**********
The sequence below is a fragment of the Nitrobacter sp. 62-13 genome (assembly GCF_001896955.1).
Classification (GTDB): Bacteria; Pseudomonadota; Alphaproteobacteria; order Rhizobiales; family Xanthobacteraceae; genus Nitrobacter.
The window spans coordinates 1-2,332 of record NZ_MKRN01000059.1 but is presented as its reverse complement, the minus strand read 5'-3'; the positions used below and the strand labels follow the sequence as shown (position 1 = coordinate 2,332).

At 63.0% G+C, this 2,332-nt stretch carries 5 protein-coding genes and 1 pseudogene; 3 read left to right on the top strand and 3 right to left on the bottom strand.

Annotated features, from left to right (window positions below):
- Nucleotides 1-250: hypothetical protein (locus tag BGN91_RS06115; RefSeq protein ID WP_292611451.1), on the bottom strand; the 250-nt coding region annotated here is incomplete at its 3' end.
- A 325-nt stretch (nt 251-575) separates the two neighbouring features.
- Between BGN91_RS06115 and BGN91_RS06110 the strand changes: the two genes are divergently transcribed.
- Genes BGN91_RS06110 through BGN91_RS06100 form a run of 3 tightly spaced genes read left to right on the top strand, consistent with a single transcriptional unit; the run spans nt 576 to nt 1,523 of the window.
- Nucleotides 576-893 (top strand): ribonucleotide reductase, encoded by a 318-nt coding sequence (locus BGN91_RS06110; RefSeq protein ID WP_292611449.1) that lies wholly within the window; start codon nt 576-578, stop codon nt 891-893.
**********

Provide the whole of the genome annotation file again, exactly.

The sequence below is a fragment of the Nitrobacter sp. 62-13 genome (assembly GCF_001896955.1).
Classification (GTDB): Bacteria; Pseudomonadota; Alphaproteobacteria; order Rhizobiales; family Xanthobacteraceae; genus Nitrobacter.
The window spans coordinates 1-2,332 of record NZ_MKRN01000059.1 but is presented as its reverse complement, the minus strand read 5'-3'; the positions used below and the strand labels follow the sequence as shown (position 1 = coordinate 2,332).

At 63.0% G+C, this 2,332-nt stretch carries 5 protein-coding genes and 1 pseudogene; 3 read left to right on the top strand and 3 right to left on the bottom strand.

Annotated features, from left to right (window positions below):
- Nucleotides 1-250: hypothetical protein (locus tag BGN91_RS06115; RefSeq protein ID WP_292611451.1), on the bottom strand; the 250-nt coding region annotated here is incomplete at its 3' end.
- A 325-nt stretch (nt 251-575) separates the two neighbouring features.
- Between BGN91_RS06115 and BGN91_RS06110 the strand changes: the two genes are divergently transcribed.
- Genes BGN91_RS06110 through BGN91_RS06100 form a run of 3 tightly spaced genes read left to right on the top strand, consistent with a single transcriptional unit; the run spans nt 576 to nt 1,523 of the window.
- Nucleotides 576-893 (top strand): ribonucleotide reductase, encoded by a 318-nt coding sequence (locus BGN91_RS06110; RefSeq protein ID WP_292611449.1) that lies wholly within the window; start codon nt 576-578, stop codon nt 891-893.